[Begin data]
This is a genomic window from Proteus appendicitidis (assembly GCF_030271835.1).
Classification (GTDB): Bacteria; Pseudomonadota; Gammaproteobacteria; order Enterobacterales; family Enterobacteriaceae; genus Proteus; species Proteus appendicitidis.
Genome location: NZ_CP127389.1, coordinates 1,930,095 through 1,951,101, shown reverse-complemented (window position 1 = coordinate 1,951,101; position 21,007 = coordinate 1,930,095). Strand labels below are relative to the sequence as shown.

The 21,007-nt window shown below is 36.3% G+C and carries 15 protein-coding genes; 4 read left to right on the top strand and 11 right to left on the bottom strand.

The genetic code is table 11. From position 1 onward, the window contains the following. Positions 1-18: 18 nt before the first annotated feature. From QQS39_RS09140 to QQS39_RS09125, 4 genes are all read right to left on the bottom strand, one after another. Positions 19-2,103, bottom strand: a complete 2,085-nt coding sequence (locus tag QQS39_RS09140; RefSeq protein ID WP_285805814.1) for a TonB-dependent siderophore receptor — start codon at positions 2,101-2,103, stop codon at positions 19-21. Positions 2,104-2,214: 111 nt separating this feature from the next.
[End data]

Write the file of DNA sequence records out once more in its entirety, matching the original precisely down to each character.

This is a genomic window from Proteus appendicitidis (assembly GCF_030271835.1).
Classification (GTDB): Bacteria; Pseudomonadota; Gammaproteobacteria; order Enterobacterales; family Enterobacteriaceae; genus Proteus; species Proteus appendicitidis.
Genome location: NZ_CP127389.1, coordinates 1,930,095 through 1,951,101, shown reverse-complemented (window position 1 = coordinate 1,951,101; position 21,007 = coordinate 1,930,095). Strand labels below are relative to the sequence as shown.

The 21,007-nt window shown below is 36.3% G+C and carries 15 protein-coding genes; 4 read left to right on the top strand and 11 right to left on the bottom strand.

The genetic code is table 11. From position 1 onward, the window contains the following. Positions 1-18: 18 nt before the first annotated feature. From QQS39_RS09140 to QQS39_RS09125, 4 genes are all read right to left on the bottom strand, one after another. Positions 19-2,103, bottom strand: a complete 2,085-nt coding sequence (locus tag QQS39_RS09140; RefSeq protein ID WP_285805814.1) for a TonB-dependent siderophore receptor — start codon at positions 2,101-2,103, stop codon at positions 19-21. Positions 2,104-2,214: 111 nt separating this feature from the next.